Rare Apple VIDEOPAD prototype set to be auctioned for up to $12,000

Forget the iPad! Rare Apple VIDEOPAD prototype that was scrapped by Steve Jobs in 1997 is set to be auctioned — and is predicted to sell for up to $12,000

  • Three VideoPad concepts were developed by Apple between 1993 and 1995
  • This plastic mock-up — the second design — was never shown to the public
  • The VideoPad 2 was developed from Apple’s Message Pad, first released in 1993
  • However, it would have added a second screen and video camera in its flip-top  

A rare prototype for the Apple VideoPad 2 is expected to go under the hammer for some $8,000–12,000 (£5,816–£8,715) at auction in Los Angeles early next month.

The plastic personal digital assistant mock-up — the only one of its kind known to have survived — shows how Apple once envisaged cornering the video call market.

Three VideoPad concepts were developed by the California-based firm from 1993–1995 based on outline sketches drawn up by Apple’s former CEO, John Sculley.

However, the design was never realised into a commercial product, and the project was scrapped in 1997 when Apple founder Steve Jobs returned to the firm. 

Unlike the VideoPad 1 and 3, the second design — which sports a folding screen and camera for video conferencing — was never officially shown to the public.

According to the auction house, Bonham’s, the prototype was originally purchased from an Apple Engineer in Palo Alto, California, back in 1995.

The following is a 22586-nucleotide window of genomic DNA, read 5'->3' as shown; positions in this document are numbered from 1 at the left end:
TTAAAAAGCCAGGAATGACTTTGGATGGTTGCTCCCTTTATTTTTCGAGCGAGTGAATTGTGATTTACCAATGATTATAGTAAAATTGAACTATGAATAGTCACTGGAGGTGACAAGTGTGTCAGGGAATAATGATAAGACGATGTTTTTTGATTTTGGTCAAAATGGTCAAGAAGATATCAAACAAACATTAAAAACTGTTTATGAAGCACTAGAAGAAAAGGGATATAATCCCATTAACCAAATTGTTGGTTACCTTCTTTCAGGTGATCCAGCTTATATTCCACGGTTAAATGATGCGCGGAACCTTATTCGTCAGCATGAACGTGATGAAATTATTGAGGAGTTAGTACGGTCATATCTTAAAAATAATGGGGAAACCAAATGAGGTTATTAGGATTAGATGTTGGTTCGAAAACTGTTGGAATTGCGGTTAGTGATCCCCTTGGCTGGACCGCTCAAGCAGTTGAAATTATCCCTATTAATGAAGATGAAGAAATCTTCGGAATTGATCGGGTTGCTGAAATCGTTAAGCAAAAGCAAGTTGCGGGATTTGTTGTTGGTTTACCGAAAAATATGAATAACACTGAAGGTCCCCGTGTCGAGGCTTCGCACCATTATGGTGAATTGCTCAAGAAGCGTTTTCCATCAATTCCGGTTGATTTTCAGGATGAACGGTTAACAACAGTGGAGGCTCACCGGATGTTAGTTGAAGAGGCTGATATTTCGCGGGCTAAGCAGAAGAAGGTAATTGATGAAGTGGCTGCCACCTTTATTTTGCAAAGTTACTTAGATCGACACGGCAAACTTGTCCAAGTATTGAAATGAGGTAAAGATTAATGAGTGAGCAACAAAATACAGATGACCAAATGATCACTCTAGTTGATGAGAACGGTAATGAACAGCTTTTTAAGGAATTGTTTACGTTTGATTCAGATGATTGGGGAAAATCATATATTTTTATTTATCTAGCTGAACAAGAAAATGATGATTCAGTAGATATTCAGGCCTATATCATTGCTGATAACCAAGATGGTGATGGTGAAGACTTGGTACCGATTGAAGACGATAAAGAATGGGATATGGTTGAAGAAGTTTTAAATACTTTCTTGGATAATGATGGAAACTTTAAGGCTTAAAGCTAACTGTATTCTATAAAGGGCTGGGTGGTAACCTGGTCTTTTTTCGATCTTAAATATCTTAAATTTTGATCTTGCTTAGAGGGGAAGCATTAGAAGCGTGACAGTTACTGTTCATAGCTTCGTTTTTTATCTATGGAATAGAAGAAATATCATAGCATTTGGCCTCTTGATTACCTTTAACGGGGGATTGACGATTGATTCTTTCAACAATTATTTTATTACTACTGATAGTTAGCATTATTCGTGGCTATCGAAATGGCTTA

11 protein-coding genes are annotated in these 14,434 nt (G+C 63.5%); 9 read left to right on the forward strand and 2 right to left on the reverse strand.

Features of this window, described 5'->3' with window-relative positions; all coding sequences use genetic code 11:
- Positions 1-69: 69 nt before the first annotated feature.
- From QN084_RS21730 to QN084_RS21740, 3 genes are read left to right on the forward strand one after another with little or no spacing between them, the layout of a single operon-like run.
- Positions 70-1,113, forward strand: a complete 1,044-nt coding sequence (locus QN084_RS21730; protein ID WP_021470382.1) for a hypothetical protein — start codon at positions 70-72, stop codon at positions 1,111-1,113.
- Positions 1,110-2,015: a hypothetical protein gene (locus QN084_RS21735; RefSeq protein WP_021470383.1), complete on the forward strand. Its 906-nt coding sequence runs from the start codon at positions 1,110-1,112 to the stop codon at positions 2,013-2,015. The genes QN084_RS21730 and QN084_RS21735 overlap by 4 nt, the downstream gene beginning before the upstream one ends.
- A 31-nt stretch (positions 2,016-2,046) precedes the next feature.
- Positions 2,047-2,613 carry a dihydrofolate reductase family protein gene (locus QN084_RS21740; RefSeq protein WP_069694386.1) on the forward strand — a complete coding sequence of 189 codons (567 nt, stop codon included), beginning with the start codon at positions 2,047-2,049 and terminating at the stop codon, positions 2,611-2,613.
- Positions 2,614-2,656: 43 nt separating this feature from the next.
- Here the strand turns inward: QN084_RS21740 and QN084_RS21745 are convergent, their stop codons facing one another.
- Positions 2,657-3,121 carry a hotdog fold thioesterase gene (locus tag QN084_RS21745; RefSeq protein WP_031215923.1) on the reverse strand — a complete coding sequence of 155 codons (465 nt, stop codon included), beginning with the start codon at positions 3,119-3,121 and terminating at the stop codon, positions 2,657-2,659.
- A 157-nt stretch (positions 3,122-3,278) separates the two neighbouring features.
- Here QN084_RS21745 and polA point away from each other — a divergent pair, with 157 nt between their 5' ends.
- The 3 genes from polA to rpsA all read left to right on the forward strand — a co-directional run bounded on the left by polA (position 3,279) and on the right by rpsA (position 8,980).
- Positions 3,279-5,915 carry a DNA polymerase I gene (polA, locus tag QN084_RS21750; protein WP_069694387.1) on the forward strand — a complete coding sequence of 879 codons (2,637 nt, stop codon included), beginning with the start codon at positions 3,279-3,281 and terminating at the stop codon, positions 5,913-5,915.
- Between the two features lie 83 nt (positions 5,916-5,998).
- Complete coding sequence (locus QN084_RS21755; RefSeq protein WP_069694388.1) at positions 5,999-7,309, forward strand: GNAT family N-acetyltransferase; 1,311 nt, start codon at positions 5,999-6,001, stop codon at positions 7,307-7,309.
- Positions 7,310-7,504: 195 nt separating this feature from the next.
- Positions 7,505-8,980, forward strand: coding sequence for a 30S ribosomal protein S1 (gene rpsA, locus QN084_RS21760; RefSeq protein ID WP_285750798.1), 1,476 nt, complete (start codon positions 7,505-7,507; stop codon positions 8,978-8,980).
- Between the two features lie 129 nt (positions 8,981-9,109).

A rare prototype for the Apple VideoPad 2 (pictured) is expected to go under the hammer for some $8,000–12,000 (£5,816–£8,715) at auction in Los Angeles early next month

VIDEOPAD 2 SPECS

Type: Personal Digital Assistant

Developed: 1994–1995

Dimensions: 7 x 9 x 1.3 inches

Proposed features: Folding design, camera, two speakers

Accessories: Leather case in black

The VideoPad concept was Apple’s attempt to follow up on its previous personal digital assistant, the Newton MessagePad.

This device had gone on sale in the November of 1993 — and sold 50,000 units in its first three months.

However, it was never really a commercial success for the company, and the MessagePad and it’s ‘Newton OS’ operating system were also shelved by Mr Jobs after his return to Apple.

Had it been realised, the VideoPad would have furthered the MessagePad concept with the addition of a camera and a video screen built into its hinged flip-top. 

The prototype being auctioned sports a fake memory card slot, a power socket, a phone line input socket and two grills for built-in speakers.

It comes in its original black leather carry-case, which was debossed with the Newton light bulb logo.  

Mr Jobs is reported to have axed the VideoPad programme after concluding that the necessary technology to ensure a positive user experience was not yet available.

It would be another 10 years before Apple properly arrived on the phone market — and five more before the launch of the iPad, which is arguably the aborted VideoPad’s spiritual successor.

Three VideoPad concepts were developed by the California-based firm from 1993–1995 based on outline sketches drawn up by Apple’s former CEO, John Sculley. Unlike the VideoPad 1 and 3, the second design — which sports a folding screen (pictured above) and camera for video conferencing — was never officially shown to the public

The plastic personal digital assistant mock-up — the only one of its kind known to have survived — shows how Apple once envisaged cornering the video call market

The VideoPad 2 is not the only piece of Apple history to be sold at the auction.